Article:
Facts and myths

Here are some facts and myths about transgender youths, courtesy of Akron Children’s Hospital:

• Tomboy girls or effeminate boys aren’t necessarily transgender.

• A girl or boy who identifies as a person of the opposite gender, or who embraces certain characteristics of the other gender, is not certain to be transgender.

• A transgender person may become sexually attracted to either sex. Sexual orientation develops in young people separately, and later than gender identity.

• Some children may start identifying with the opposite gender as early as toddlerhood. Many transgender adults say they began seeing themselves as a person of the opposite sex at a very young age. Others first experience those feelings in adolescence.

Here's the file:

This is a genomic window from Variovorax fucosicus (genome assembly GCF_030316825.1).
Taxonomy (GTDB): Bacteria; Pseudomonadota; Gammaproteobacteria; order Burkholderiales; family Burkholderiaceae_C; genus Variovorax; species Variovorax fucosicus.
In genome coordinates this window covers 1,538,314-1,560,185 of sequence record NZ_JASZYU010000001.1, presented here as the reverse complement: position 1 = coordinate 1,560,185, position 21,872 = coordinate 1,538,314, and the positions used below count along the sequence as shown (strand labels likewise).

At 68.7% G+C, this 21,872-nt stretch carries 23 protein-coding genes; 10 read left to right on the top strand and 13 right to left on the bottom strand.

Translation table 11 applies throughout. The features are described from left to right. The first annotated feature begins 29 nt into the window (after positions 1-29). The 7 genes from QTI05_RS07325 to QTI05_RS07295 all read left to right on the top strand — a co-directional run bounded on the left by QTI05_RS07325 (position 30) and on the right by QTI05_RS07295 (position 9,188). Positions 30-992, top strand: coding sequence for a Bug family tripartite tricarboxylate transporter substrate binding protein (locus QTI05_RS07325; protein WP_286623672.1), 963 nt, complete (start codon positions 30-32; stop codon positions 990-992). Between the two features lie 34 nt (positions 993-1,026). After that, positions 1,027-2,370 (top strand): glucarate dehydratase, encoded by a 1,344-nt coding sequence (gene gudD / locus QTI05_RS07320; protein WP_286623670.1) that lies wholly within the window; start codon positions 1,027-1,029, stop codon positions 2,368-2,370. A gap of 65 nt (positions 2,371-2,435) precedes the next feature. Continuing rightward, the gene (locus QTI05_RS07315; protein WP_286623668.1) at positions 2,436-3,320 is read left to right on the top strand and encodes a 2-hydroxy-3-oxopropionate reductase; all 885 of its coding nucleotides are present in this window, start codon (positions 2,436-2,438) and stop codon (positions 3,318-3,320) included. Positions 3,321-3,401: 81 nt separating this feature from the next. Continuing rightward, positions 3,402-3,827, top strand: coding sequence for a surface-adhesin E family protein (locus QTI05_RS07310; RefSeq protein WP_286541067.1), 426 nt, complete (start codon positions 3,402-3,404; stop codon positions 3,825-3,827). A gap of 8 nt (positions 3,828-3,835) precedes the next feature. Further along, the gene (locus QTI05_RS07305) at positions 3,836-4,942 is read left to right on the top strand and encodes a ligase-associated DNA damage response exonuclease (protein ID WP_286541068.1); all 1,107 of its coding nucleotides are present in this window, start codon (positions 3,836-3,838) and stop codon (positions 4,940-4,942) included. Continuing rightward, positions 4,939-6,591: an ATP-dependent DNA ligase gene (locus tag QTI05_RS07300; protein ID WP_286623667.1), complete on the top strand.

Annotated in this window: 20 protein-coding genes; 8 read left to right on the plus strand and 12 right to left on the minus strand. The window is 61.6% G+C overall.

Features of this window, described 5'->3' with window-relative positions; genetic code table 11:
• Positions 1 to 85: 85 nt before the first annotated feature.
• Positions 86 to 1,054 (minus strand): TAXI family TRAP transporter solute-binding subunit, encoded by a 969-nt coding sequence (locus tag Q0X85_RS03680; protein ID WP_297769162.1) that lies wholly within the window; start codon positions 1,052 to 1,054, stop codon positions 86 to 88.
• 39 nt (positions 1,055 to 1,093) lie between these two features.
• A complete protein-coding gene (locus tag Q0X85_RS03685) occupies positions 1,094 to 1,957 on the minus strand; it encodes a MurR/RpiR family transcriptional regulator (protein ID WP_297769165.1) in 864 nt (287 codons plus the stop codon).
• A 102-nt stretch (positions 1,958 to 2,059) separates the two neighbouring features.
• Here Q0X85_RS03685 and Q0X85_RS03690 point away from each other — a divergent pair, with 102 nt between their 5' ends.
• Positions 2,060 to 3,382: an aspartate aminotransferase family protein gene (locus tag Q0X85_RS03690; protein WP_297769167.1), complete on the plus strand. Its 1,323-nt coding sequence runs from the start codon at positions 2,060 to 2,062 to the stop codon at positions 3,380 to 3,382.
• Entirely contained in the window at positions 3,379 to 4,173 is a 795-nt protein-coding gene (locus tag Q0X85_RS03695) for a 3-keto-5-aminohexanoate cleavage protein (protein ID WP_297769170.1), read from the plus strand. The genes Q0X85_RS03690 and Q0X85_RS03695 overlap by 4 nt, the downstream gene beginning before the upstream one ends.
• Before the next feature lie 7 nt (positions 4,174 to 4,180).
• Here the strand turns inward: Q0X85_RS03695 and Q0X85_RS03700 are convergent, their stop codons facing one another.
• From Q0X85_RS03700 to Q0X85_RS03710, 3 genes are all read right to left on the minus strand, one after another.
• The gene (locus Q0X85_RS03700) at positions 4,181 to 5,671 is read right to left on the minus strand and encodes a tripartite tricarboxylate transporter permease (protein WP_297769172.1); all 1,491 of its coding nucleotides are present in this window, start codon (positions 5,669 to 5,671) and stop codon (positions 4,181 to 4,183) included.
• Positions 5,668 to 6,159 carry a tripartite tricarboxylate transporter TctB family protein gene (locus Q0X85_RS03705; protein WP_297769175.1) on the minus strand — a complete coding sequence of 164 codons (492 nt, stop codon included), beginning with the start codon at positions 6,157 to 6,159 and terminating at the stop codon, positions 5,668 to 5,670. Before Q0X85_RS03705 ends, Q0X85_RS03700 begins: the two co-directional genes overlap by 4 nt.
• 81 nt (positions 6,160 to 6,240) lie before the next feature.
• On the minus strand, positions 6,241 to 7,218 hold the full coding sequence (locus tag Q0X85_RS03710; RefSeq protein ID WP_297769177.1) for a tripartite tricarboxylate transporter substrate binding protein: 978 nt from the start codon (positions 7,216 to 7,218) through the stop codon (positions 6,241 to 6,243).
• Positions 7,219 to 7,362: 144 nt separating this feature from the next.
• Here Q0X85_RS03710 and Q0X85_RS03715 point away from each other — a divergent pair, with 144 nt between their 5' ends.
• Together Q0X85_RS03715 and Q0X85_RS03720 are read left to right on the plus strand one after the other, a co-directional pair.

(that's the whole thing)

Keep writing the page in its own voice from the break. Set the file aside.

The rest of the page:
• Some children persistently identify as a person of the opposite sex, into adolescence and beyond. But children sometimes fall elsewhere on the spectrum. Some feel they are both genders, or neither. Some will adopt traits associated with the opposite gender — hair and clothing styles, for example — but not feel they are that gender.

Statistics

• 0.7 percent of teens age 13 to 17 identify as transgender.

• As adults, 1 in 20,000 fully transition and have the surgery.

• 41 percent of transgender individuals are suicidal in their lifetime

• 69 percent have identified as being homeless at some point.

Source: Akron Children’s Hospital